Principal axes of the new 40-hour law

After Congress approves the 40 Hours Law, which modifies the Labor Code, is ready for its enactment and subsequent publication in the Official Gazette for its entry into force. The initiative seeks to improve workers’ quality of life, reduce the working day and promote a balance between work and personal life.

The new law establishes that the weekly working day will be 40 hours, a reduction of 5 hours before its approval, and its application will be gradual over a maximum period of 5 years. The schedule is as follows:

– One year after the law enters into force: the working day will be reduced from 45 to 44 hours per week.

– Three years after the law enters into force: working hours will be reduced to 42 hours per week.

– 5 years after the law enters into force: working hours will be reduced to 40 hours per week.

As some companies have already done, these deadlines are the maximum, which allows the employer to bring them forward.

In addition, the legislator considered special working day regimes that work in continuous processes, allowing it to compensate for the excess over 40 hours with additional annual rest days.

The new regulation establishes a mechanism of parental co-responsibility with time bands for mothers, fathers, and caregivers of children under 12 who can bring forward/delay the start/end of work.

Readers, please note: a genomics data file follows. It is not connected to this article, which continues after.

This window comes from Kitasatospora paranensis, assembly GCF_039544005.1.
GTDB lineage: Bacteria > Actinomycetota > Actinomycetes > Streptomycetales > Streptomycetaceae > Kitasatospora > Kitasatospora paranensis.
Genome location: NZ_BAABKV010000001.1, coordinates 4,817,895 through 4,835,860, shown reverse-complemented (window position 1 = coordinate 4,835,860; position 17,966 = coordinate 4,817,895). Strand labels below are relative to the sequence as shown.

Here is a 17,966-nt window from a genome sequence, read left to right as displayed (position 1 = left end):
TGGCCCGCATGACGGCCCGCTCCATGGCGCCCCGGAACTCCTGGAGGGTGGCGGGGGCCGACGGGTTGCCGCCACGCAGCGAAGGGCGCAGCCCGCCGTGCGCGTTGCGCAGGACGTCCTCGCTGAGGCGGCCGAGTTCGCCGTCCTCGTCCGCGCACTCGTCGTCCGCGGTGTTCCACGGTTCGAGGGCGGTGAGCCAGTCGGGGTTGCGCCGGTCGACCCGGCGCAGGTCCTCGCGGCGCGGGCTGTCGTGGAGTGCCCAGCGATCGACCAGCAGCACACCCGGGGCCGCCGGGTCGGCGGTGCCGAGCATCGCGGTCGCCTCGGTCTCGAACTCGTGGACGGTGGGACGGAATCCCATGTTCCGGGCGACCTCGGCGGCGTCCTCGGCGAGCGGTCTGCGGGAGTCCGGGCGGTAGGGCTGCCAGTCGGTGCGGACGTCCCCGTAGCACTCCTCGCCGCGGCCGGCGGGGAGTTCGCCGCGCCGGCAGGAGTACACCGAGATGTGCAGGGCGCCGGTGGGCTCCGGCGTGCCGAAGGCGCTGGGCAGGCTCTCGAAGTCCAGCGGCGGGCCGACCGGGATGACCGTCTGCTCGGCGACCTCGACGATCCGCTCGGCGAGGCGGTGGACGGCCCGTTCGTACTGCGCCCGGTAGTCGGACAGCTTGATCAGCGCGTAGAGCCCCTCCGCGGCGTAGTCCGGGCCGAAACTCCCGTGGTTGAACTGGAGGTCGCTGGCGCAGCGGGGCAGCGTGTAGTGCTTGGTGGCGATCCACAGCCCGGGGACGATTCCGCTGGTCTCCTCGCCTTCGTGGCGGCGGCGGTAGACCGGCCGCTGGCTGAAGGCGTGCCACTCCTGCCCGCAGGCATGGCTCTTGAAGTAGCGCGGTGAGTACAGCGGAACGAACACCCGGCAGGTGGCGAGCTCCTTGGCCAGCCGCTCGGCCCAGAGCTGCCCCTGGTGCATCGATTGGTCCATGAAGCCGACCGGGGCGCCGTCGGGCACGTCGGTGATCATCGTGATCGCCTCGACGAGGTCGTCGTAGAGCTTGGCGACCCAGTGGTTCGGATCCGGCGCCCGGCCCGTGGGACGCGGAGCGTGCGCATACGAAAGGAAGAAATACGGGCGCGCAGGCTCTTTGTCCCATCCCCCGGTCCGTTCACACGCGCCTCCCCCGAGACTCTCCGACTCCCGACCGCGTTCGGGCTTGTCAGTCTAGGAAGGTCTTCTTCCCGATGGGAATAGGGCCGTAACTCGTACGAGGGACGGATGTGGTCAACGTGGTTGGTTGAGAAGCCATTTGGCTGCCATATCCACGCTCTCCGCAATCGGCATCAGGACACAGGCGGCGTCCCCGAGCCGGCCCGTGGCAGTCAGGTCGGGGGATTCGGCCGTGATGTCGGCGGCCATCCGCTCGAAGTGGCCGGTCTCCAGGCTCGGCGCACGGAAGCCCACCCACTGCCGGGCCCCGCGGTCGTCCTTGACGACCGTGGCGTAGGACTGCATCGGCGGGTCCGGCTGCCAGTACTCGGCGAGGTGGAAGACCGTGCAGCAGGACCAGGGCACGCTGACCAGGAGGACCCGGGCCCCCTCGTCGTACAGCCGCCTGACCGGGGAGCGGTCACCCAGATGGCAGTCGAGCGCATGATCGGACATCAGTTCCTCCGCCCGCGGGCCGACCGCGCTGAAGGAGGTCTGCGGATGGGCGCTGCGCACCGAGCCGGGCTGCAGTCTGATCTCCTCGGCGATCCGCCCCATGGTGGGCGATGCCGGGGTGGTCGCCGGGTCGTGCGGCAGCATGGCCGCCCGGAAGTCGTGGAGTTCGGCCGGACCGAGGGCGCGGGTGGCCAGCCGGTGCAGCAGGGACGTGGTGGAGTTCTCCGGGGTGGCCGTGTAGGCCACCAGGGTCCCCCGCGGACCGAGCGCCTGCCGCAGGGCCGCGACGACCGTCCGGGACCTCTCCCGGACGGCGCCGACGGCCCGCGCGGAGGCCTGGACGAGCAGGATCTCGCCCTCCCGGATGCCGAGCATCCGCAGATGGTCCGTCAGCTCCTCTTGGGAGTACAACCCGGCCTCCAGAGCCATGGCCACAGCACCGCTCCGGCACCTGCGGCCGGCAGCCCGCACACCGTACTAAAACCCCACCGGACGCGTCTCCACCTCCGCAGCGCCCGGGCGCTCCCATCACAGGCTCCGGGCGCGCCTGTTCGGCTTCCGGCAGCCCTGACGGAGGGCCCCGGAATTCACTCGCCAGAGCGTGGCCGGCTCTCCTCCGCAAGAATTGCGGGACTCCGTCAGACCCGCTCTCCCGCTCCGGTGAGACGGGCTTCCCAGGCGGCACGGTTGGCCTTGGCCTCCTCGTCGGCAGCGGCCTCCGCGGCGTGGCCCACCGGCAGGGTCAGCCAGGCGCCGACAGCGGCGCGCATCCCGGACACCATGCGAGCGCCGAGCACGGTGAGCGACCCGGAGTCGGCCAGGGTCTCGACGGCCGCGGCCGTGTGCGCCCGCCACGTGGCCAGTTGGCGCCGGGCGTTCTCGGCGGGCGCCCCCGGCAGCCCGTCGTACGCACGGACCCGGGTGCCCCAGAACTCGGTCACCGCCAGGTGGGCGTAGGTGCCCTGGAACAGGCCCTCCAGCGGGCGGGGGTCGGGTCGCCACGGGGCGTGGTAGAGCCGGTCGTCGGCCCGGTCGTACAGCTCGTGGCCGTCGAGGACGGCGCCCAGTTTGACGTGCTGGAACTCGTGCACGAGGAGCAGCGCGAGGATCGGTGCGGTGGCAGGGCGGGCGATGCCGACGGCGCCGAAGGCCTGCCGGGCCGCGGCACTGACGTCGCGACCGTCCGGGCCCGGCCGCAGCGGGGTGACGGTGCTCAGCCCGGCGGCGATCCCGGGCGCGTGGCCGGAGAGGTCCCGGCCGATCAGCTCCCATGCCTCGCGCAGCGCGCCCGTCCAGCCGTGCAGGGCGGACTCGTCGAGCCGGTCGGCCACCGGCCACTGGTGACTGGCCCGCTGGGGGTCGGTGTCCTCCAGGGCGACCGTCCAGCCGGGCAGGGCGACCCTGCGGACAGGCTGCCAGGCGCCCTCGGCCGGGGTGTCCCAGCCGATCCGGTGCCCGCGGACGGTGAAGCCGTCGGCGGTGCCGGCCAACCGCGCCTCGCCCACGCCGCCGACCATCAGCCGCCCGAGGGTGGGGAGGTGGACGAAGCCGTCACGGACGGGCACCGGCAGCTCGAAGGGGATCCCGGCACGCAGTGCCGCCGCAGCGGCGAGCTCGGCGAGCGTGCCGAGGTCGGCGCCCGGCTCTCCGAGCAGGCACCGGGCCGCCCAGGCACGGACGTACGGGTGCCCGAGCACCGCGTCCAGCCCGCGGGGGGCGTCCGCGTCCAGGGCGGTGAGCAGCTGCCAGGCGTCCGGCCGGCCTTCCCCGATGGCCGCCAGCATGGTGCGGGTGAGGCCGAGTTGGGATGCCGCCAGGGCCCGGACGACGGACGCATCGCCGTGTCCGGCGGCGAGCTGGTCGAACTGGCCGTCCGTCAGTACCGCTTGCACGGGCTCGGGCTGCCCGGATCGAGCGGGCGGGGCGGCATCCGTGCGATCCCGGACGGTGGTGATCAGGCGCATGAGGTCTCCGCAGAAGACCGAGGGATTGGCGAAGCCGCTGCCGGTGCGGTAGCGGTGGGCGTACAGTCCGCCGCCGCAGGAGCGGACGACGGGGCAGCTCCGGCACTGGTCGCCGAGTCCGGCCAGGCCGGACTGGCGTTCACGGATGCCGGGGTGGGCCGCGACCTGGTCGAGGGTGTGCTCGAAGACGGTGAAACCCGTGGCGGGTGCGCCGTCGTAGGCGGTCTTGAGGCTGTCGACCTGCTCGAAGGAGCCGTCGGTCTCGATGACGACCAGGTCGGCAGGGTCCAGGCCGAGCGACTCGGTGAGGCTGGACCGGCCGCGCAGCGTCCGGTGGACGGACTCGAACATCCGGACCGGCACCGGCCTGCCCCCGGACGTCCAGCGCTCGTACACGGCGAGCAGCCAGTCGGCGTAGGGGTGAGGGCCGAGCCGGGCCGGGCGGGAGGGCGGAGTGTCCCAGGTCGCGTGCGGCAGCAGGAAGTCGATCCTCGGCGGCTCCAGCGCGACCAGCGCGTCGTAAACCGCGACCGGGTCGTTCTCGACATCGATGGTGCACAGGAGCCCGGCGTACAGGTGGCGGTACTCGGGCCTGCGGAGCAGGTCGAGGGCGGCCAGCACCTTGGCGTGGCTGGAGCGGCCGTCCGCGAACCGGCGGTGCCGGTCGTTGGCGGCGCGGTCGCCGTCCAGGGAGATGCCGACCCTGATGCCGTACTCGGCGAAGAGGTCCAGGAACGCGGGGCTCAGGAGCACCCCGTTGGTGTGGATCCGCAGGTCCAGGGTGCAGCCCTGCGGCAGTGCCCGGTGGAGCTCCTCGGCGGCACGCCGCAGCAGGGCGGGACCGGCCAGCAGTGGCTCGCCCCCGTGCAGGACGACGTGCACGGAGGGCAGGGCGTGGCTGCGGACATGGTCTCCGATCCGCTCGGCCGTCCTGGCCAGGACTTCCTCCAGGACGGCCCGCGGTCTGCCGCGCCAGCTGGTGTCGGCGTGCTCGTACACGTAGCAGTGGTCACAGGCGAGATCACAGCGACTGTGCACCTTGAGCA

In agreement with the workers, employers who implement the 40-hour law in advance can establish a 4×3 regime (4 working days and three rest days) without waiting for the gradual implementation indicated in the law.

The averaging of the workday is also allowed, which will allow, in agreement with the worker or union if they are a unionized worker, that the 40-hour workday is calculated on average in 4 weeks, with a maximum limit 40 hours per week.

Upon agreement between the employer and the employee, compensating overtime with up to 5 days of additional holidays is possible.

The new regulation establishes restrictions for Article 22, paragraph 2, of the Labor Code, which applies only to those who perform senior management tasks and are not subject to superior supervision according to the nature of their functions.

The law also expressly recognizes electronic control systems.

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